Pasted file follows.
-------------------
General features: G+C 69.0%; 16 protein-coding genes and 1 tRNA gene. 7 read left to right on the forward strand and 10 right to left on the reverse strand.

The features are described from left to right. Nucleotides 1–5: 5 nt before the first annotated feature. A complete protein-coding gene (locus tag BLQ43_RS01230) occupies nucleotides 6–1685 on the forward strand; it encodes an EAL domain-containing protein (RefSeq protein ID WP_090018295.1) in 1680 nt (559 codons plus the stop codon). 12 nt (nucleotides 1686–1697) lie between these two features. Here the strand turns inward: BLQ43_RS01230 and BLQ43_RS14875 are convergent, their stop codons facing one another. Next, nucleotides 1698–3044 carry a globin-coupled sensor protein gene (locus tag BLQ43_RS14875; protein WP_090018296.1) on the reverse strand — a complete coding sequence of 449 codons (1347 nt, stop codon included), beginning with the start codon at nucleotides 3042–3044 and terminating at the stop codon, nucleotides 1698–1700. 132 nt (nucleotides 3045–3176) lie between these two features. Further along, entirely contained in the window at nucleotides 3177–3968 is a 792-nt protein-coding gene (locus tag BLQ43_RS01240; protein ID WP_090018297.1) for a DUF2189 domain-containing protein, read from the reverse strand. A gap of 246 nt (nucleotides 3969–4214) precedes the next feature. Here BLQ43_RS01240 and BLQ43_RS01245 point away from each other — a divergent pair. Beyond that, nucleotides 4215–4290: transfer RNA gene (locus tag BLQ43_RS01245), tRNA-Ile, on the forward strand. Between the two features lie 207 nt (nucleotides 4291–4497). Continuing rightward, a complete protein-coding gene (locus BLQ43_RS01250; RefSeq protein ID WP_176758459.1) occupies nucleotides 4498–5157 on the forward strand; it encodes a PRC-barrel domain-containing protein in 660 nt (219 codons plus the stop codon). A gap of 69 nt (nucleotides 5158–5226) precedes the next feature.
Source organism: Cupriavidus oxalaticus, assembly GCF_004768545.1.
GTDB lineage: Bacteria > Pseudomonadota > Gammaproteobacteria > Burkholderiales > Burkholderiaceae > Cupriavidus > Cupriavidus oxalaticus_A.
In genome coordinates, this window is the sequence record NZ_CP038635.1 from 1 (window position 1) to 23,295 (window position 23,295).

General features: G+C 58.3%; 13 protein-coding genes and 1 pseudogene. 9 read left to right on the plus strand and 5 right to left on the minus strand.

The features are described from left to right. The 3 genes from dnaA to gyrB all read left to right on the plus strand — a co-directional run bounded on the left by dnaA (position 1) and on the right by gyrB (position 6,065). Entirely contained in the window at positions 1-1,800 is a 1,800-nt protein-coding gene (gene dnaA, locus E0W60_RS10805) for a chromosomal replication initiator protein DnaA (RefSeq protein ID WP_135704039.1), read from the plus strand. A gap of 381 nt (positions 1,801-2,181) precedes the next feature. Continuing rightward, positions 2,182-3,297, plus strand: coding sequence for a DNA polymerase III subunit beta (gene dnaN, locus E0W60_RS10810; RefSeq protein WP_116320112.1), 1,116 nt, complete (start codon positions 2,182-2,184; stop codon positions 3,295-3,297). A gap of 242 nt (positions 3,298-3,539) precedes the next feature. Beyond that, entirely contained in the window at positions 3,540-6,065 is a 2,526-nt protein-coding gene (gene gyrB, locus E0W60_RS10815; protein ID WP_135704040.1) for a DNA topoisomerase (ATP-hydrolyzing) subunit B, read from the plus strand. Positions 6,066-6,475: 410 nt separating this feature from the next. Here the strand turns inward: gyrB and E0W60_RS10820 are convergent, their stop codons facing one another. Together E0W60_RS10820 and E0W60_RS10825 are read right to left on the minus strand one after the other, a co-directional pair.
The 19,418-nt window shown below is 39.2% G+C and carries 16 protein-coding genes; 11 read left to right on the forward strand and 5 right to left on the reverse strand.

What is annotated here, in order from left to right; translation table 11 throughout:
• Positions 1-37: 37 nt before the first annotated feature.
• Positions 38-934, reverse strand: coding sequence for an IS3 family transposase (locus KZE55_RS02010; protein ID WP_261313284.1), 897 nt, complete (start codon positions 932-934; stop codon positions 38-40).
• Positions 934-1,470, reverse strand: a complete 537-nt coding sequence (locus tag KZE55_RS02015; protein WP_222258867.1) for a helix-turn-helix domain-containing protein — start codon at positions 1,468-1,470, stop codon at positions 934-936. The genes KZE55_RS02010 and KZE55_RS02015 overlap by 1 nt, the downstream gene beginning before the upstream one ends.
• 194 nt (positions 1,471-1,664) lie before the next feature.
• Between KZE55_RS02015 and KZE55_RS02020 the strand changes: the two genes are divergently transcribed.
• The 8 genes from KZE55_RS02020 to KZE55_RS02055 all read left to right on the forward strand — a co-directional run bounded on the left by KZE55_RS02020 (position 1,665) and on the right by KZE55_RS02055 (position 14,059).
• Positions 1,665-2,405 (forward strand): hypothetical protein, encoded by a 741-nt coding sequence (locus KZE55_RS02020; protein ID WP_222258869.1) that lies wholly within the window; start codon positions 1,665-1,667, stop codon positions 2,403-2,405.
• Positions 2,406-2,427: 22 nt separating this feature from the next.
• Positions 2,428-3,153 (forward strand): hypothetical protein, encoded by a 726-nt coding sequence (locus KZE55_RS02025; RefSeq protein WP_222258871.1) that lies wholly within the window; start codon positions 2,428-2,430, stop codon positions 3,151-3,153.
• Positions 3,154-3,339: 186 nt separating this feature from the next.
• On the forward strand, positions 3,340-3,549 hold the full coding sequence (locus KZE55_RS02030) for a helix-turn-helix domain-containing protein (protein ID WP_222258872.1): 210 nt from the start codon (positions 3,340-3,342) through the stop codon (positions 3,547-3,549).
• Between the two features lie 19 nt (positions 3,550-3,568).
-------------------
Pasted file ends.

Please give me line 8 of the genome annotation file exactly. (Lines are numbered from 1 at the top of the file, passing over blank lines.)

The 19,418-nt window shown below is 39.2% G+C and carries 16 protein-coding genes; 11 read left to right on the forward strand and 5 right to left on the reverse strand.